Hexe HSL 50MK Sachs 4-speed engine
    Hexe 1966, last model.

Source:,, et al


Manufactured by Curt Hiekel Maschinenfabrik of Leipzig-Thekla from 1925 to 1932

Using their own 348cc two-stroke engines driving via a Hurth or Pfeiffer gearbox, the motorcycles remained largely unchanged throughout the production years although some later machines had front brakes. Five are known to have survived.

Sources: motorrä, Tragatsch p162,



The Hennicke Motorrad Anhänger was termed a motorcycle trailer, but was actually a motorized tricycle with one wheel at the front. It sat three, driver in front and two passengers behind, and was provided with a folding cover.


Manufactured by Hasper Motorrad Werk of Westfalen.
1923-1928. Heavy single-cylinder machines with their own SV engines.
Not related to the Austrian marque, nor to the machines built in post-war East Germany.
Sources: Tragatsch, Wikipedia NL

Gebr. Emslander Motorenfabrik of Landshut
The brothers designed and built a 496cc flat twin motorcycle. Production was limited, with stiff competition from BMW.
Sources: Tragatsch p163,

Hoco logo

Constructed in Minden, Westphalia 1924-1928 by Hohmeyer & Co, a furniture manufacturer, the motorcycles had a woooden frame (probably ash) and were fitted with a variety of two- and four-stroke engines up to 250cc. The motorcycles were originally built by MFB.
Sources: François-Marie Dumas, Tragatsch.

Hoffmann & Seidel
Built in Saarbrücken by bicycle manufacturer Hensler in the 1950s. Hoffmann & Seidel was also a clothing brand.
Machines of this marque were almost identical to the Saarperle, also built by Hensler.

Manufactured by Hoock & Co. of Cologne, 1926-28
Hoock was a main agent for Villiers in Germany. Using their 342cc engines and a variety of other British components he built a number of motorcycles.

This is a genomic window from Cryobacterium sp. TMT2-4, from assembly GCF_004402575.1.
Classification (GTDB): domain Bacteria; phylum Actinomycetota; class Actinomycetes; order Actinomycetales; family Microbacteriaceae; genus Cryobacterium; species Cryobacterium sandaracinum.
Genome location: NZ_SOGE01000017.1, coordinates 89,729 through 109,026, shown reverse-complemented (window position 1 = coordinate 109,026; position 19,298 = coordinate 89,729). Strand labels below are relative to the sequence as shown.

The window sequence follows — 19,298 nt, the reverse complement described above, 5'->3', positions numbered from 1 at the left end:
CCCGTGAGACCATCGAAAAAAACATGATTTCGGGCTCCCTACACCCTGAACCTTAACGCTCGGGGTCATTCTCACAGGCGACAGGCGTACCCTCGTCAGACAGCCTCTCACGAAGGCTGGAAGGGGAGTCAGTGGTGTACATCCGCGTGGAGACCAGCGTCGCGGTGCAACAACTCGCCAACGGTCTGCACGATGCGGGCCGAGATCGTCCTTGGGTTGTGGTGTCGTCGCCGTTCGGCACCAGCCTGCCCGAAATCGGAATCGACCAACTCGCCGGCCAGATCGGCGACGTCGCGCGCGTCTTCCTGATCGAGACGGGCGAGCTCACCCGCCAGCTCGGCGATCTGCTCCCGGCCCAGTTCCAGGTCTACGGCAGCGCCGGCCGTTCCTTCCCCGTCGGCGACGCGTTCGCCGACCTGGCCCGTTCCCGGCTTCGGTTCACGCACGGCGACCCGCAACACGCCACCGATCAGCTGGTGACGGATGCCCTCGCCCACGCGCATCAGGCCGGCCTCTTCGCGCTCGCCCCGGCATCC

Produced by Maschinenfabrik M. Hecker & Co. of Berlin, 1924-1926
145cc and 175cc DKW two-stroke engines powered these utilitarian motorcycles which did well on the local market until the financial crisis.
Source: GTU Oldtimerservice

Manufactured by Max Hucke Fahrgestellbau, Berlin-Neukölln. 1924-26
Used 124, 173 and 247 cc engines from Berlin engine builder Rinne
Sources:, Tragatsch p169

Manufactured by Hüfferwerke, Abt. Kraftfahrzeugbau, Münster in Westphalia, 1923-25
Built lightweight motorcycles using 150 to 200cc engines from the likes of DKW, Lorenz (Rapid) and Baumi.
Sources: Tragatsch p169,


Manufactured from 1923 to 25 by

  • Husar Leichtmotorrad GmbH
    Husar Motorfahrzeug AG, Munich

The firm motorcycles using 296cc and 500cc engines which had leaf spring front and rear suspension, quite advanced but not yet popular in with the consumer. They had stiff competition from BMW, also of Munich.
Sources: Tragatsch p169,

Established by Louis Huy of Dresden in 1923, the firm built 198cc motorcycles using engines from Alba. Albert Thiele became the owner in 1924, but after Alba went into receivership production ceased in 1926.
Source: GTU Oldtimerservice

German Resources

If you have a query or information about German motorcycles, please contact us